A Word About Estimates.....

Of course you want to know how much it is going to cost to repair your equipment. Unfortunately, electronics repair doesn't work like auto repair. In most cases, the failure in a car is obvious and easily determined - the brakes, muffler, belts, alternator, etc., and an estimate is simply a matter of looking up the necessary parts and time required for a typical repair.

In electronic equipment, the cause of the problem is not usually obvious. When electronic components fail, they don't usually look any different. If a component does appear burnt, it is usually because something else failed and caused too much current flow through that device. In addition, often one component fails and causes several others to be damaged, none of which 'look' bad.

Diagnosing the failed component(s) in a piece of electronic equipment is a lot like the process required of a detective in solving a crime. The criminal never has "MURDERER" stamped on his forehead, so the detective must gather information and fit the pieces together to figure out whodunnit. Likewise, the electronic technician must gather information by taking voltage readings using test equipment and interpret those readings to figure out what is happening in the circuit. It is a process of putting clues together to solve a puzzle. Since even the simplest equipment may contain hundreds of components, it is not practical to remove and test each component. Doing so would take hours and would probably cause more damage than the original failure.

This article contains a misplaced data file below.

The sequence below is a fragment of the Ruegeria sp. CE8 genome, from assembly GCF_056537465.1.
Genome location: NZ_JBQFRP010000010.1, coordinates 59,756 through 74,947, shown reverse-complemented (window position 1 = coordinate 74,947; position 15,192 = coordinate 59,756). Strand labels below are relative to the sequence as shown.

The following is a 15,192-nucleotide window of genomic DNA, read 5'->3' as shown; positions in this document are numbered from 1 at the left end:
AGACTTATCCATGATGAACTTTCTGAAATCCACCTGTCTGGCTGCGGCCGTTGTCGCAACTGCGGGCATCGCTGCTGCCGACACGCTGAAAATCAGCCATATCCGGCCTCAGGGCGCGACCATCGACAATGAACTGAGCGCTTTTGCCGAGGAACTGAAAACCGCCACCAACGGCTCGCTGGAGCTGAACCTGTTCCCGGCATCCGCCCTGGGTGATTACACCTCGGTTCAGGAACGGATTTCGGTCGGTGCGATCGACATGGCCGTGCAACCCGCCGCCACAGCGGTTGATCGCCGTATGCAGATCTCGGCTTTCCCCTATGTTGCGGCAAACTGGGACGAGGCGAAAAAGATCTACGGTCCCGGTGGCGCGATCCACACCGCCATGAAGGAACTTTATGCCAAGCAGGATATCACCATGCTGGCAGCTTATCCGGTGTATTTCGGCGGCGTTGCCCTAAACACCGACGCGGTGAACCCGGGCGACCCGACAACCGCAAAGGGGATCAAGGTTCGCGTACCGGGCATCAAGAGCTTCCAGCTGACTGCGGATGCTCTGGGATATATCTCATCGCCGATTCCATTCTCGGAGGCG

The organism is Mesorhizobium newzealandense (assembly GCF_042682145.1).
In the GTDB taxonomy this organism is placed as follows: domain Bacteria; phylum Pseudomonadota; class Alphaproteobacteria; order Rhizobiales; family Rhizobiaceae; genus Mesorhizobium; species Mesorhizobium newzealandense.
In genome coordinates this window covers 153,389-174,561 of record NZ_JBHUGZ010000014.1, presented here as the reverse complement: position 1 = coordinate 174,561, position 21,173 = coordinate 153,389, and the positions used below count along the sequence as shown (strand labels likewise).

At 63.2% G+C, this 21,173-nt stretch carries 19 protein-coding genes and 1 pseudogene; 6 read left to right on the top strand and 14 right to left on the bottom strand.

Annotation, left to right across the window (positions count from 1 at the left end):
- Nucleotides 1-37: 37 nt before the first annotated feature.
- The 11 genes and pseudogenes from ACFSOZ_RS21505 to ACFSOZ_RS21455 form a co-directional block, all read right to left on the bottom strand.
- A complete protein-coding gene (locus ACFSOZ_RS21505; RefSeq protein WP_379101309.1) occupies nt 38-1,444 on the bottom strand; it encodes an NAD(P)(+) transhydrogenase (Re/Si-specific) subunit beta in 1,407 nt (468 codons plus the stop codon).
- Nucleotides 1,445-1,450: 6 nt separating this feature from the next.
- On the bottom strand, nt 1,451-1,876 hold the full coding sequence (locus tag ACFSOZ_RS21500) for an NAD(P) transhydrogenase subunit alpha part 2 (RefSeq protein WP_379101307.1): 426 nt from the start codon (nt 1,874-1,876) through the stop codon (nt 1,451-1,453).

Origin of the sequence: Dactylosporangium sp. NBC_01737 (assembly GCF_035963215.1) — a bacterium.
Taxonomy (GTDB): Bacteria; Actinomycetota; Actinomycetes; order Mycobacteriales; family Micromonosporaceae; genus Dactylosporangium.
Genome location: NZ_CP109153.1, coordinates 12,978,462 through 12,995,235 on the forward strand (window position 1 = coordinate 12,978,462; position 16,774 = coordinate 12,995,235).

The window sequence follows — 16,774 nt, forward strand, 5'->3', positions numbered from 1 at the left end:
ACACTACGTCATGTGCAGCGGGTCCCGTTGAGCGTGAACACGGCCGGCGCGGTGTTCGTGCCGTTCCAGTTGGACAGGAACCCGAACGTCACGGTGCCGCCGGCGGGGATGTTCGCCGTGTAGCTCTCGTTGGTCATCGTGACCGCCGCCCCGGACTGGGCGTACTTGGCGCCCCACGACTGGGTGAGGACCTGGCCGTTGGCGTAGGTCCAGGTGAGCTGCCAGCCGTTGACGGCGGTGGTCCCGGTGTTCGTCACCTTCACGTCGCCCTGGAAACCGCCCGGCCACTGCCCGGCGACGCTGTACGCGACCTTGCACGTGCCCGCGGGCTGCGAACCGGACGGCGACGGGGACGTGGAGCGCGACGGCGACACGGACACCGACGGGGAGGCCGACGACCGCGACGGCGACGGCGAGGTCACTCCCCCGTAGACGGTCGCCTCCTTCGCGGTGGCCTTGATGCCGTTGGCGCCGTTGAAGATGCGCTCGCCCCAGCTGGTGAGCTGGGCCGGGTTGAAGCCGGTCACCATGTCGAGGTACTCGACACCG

In most cases, in order to figure out how much it will cost, the technician has to essentially do all the diagnosis and repair the unit before an amount can be determined. All too often, after replacing one (or more) defective components, the unit still has problems that were masked by the earlier failures. And then most people wonder why there is an estimate fee!

Generally, about the best we can do is to test the operation and try to determine if the problem is obvious, such as visible broken connections. We check for damaged expensive items, to see if it will be an expensive repair. Then we try to guess how long it will take to find the problem. If no expensive parts were identified, we can make a guess as to what parts might cost. From this we can get a range of cost for the owner.

The best scenario is for the customer to be aware of the typical range of costs described on the previous page, and tell us how much they can live with for a repair cost. If the actual time and costs are less, the bill will be less. If it looks like it will go above that amount, we will call the owner.